26 March 2019 13:30
The canadian winter has cost $ 87 million ($M) in insured losses, according to data from CatIQ, as reported by the insurance Bureau of Canada (IBC), and Aon.
Two storms have caused the damage. The most recent occurred on 24 and 25 February in Ontario. The insured losses amounted to$ 48 Million. Winds up to 128 kilometers an hour blew over the city of Port Colborne, in the south of the province, causing power outages for the majority of the residents of the region. About 150 000 households were without electricity.
In addition, a mixture of freezing rain, blizzard and snow hit the north of Ontario. Rain and snow have also caused flooding in the south of the province.
The bad road conditions have also led to a pileup involving about 70 cars in Barrie.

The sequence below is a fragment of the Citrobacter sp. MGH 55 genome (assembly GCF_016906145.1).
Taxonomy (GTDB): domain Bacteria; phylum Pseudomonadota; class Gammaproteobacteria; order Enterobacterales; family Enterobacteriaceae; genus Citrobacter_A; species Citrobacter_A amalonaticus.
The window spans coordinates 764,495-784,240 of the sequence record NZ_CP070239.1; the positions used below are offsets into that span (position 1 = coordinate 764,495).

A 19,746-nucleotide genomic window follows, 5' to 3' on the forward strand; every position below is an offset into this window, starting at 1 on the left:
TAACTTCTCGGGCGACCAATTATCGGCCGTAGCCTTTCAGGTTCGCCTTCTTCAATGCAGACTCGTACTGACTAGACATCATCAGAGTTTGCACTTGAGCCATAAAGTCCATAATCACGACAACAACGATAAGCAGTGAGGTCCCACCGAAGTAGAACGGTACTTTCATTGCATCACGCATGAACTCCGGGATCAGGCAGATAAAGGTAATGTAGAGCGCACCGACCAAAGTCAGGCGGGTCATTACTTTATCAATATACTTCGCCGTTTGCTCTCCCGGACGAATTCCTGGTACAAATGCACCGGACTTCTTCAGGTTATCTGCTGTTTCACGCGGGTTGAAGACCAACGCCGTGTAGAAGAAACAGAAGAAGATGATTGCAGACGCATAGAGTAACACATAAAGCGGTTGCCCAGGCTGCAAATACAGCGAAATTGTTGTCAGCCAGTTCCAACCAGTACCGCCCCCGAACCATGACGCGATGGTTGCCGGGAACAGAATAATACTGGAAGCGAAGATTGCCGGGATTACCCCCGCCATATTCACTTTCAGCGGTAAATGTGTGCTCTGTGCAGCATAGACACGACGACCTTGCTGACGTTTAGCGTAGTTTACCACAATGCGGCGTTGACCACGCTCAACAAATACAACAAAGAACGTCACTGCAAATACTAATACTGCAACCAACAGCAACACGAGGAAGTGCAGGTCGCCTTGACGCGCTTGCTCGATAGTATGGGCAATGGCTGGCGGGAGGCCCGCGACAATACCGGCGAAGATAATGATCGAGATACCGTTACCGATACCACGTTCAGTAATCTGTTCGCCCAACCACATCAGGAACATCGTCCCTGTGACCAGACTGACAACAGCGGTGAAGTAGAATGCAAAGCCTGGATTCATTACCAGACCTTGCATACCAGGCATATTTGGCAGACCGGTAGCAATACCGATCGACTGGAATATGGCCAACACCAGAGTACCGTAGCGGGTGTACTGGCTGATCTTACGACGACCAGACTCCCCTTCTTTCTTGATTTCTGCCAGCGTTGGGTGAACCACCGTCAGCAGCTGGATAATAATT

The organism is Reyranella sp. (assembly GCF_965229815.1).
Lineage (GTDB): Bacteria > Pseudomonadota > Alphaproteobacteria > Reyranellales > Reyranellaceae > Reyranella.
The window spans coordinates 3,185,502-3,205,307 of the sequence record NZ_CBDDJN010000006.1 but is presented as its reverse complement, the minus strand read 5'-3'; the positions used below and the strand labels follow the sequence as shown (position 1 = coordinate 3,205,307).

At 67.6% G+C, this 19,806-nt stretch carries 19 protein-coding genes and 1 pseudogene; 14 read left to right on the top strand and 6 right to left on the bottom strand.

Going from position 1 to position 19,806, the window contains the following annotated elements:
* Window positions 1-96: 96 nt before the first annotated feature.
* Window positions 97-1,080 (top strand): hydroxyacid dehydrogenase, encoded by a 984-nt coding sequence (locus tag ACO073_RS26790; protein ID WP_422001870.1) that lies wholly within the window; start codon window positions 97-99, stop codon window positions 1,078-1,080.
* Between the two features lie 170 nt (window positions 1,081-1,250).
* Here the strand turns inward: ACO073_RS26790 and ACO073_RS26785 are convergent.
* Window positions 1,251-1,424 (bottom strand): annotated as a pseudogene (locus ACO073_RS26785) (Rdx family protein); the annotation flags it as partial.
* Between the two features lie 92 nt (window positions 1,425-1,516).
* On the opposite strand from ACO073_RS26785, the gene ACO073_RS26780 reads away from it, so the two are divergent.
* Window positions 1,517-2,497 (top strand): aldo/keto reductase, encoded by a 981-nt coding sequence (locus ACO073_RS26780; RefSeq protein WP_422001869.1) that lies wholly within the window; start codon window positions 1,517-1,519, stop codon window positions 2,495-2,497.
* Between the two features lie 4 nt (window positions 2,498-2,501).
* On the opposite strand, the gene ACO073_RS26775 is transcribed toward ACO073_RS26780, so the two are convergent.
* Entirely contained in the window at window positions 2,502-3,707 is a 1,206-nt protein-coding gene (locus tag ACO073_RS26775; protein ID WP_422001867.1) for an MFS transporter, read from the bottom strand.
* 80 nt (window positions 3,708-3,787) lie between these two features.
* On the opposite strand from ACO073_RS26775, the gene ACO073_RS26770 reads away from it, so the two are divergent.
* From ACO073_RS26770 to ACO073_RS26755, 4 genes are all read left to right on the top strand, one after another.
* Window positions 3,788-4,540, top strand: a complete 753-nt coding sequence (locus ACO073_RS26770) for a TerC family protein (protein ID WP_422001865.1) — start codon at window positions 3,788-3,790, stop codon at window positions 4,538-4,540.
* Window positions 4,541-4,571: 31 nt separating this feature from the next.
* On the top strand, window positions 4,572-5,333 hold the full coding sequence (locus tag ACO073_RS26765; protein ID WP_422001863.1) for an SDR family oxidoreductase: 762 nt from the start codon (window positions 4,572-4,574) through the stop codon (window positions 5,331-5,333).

In January, a winter storm had caused$ 39 Million in damage in eastern Canada, in the provinces of Quebec, New Brunswick, Nova Scotia and Prince Edward island.
A call to action for governments
“As the financial cost of bad weather increases, the BAC recommends that all levels of government to increase their investments to mitigate the effects of extreme weather and build resilience to its adverse effects. The cao will also campaign for improved infrastructure to protect communities against floods and fires, building codes, improved, better planning of land use and incentives to move the development of the homes and businesses of the areas most prone to flooding, ” wrote the organization.
As a reminder, the BAC does not recognise the damage insured event when they reach the bar of$ 25 Million. Storms less expensive, therefore, are not counted in the total of insured damage.